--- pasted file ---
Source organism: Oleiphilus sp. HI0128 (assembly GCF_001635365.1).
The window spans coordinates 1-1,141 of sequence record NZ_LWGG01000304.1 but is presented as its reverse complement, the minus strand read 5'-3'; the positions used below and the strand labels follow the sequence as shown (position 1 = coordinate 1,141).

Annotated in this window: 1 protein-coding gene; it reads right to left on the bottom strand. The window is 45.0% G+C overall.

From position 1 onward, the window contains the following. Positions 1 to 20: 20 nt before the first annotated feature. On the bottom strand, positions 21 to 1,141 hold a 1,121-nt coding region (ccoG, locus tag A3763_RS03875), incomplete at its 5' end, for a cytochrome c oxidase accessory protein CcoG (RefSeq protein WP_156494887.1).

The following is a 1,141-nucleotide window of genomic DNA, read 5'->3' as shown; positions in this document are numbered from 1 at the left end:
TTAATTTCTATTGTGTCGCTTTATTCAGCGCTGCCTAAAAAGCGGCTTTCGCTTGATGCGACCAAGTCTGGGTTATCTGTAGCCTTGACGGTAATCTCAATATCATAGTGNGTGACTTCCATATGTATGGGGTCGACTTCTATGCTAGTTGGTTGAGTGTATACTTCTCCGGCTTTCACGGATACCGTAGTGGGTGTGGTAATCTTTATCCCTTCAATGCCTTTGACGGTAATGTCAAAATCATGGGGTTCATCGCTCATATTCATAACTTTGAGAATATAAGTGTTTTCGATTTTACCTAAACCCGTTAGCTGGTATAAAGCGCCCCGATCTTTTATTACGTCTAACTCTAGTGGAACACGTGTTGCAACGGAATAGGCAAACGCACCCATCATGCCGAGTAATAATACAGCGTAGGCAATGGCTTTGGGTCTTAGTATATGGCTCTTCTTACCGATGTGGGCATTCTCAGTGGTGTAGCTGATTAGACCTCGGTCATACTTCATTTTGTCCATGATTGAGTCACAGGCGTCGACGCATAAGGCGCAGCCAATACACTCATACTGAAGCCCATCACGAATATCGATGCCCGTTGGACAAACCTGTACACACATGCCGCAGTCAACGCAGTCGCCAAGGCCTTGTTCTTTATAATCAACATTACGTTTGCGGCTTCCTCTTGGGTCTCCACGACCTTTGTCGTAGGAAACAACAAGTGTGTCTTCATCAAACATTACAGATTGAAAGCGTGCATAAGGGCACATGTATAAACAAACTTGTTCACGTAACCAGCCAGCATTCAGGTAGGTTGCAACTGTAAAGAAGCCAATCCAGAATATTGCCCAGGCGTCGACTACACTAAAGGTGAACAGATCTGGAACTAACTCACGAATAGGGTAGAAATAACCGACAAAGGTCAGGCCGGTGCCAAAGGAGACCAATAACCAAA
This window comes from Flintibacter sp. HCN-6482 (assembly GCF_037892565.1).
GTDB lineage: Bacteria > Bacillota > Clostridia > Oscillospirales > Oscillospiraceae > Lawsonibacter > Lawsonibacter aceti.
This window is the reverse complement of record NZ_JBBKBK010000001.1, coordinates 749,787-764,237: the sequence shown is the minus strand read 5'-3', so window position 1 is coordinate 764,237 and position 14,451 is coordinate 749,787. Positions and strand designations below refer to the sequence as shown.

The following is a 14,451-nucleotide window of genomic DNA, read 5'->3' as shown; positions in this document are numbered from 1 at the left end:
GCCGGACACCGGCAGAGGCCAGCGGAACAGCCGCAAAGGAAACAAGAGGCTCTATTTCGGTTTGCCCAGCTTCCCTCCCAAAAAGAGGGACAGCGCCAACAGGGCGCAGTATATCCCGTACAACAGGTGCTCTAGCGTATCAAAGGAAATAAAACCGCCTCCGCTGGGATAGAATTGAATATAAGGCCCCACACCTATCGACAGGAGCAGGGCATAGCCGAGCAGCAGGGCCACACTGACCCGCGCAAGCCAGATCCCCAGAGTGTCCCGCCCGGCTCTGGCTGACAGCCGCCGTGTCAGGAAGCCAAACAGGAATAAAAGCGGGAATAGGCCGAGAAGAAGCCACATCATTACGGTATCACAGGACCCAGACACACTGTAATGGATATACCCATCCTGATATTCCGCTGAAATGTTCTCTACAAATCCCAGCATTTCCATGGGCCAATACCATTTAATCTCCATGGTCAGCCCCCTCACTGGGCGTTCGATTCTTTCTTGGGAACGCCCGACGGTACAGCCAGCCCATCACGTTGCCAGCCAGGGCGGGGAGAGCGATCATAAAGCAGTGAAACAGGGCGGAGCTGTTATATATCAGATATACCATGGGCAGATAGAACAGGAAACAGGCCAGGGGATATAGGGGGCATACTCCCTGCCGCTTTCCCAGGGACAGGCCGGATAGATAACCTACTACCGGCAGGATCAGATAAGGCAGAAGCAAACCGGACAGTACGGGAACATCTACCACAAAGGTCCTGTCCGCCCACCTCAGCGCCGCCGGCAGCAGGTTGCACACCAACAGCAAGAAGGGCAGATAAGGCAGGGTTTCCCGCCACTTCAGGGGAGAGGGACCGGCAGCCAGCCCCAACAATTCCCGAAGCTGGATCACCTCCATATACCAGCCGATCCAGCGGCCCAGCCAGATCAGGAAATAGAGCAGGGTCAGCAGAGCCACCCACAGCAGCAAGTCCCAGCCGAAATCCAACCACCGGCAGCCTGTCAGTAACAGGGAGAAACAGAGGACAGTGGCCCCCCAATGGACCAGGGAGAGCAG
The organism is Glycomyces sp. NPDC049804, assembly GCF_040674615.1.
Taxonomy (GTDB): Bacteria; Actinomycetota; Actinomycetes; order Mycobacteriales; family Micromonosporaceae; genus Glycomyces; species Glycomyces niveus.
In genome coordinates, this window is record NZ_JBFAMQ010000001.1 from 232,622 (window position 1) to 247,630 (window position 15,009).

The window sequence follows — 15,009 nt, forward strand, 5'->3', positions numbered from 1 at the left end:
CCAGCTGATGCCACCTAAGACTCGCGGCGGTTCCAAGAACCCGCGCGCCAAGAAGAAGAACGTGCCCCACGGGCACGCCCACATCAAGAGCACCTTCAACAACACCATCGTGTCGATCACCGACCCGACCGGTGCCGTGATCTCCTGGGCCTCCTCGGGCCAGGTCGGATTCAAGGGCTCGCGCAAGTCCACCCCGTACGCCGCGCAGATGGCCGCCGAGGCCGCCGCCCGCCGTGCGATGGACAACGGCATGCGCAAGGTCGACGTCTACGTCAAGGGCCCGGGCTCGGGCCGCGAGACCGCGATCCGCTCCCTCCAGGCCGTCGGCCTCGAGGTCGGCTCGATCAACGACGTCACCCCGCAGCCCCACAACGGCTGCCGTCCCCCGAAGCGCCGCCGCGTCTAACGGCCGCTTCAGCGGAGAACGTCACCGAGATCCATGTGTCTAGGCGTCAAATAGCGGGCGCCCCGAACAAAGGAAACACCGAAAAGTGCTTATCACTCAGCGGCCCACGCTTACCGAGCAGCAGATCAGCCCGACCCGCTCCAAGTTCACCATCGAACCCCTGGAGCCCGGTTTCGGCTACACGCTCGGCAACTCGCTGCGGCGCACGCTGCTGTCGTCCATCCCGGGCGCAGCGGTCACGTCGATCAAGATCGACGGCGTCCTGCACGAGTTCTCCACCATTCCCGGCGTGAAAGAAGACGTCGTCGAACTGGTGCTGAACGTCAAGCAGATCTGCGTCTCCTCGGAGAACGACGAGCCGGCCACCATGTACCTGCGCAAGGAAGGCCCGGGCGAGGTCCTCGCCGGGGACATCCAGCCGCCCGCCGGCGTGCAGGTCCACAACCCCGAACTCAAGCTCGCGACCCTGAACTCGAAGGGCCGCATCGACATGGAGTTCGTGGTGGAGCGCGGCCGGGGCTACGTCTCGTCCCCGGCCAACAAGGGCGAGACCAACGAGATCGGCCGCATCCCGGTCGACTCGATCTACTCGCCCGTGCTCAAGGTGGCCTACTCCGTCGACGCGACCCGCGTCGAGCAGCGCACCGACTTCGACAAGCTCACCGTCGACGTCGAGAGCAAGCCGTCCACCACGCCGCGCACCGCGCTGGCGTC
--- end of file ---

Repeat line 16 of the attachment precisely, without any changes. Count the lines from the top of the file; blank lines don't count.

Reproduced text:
CCAGCTGATGCCACCTAAGACTCGCGGCGGTTCCAAGAACCCGCGCGCCAAGAAGAAGAACGTGCCCCACGGGCACGCCCACATCAAGAGCACCTTCAACAACACCATCGTGTCGATCACCGACCCGACCGGTGCCGTGATCTCCTGGGCCTCCTCGGGCCAGGTCGGATTCAAGGGCTCGCGCAAGTCCACCCCGTACGCCGCGCAGATGGCCGCCGAGGCCGCCGCCCGCCGTGCGATGGACAACGGCATGCGCAAGGTCGACGTCTACGTCAAGGGCCCGGGCTCGGGCCGCGAGACCGCGATCCGCTCCCTCCAGGCCGTCGGCCTCGAGGTCGGCTCGATCAACGACGTCACCCCGCAGCCCCACAACGGCTGCCGTCCCCCGAAGCGCCGCCGCGTCTAACGGCCGCTTCAGCGGAGAACGTCACCGAGATCCATGTGTCTAGGCGTCAAATAGCGGGCGCCCCGAACAAAGGAAACACCGAAAAGTGCTTATCACTCAGCGGCCCACGCTTACCGAGCAGCAGATCAGCCCGACCCGCTCCAAGTTCACCATCGAACCCCTGGAGCCCGGTTTCGGCTACACGCTCGGCAACTCGCTGCGGCGCACGCTGCTGTCGTCCATCCCGGGCGCAGCGGTCACGTCGATCAAGATCGACGGCGTCCTGCACGAGTTCTCCACCATTCCCGGCGTGAAAGAAGACGTCGTCGAACTGGTGCTGAACGTCAAGCAGATCTGCGTCTCCTCGGAGAACGACGAGCCGGCCACCATGTACCTGCGCAAGGAAGGCCCGGGCGAGGTCCTCGCCGGGGACATCCAGCCGCCCGCCGGCGTGCAGGTCCACAACCCCGAACTCAAGCTCGCGACCCTGAACTCGAAGGGCCGCATCGACATGGAGTTCGTGGTGGAGCGCGGCCGGGGCTACGTCTCGTCCCCGGCCAACAAGGGCGAGACCAACGAGATCGGCCGCATCCCGGTCGACTCGATCTACTCGCCCGTGCTCAAGGTGGCCTACTCCGTCGACGCGACCCGCGTCGAGCAGCGCACCGACTTCGACAAGCTCACCGTCGACGTCGAGAGCAAGCCGTCCACCACGCCGCGCACCGCGCTGGCGTC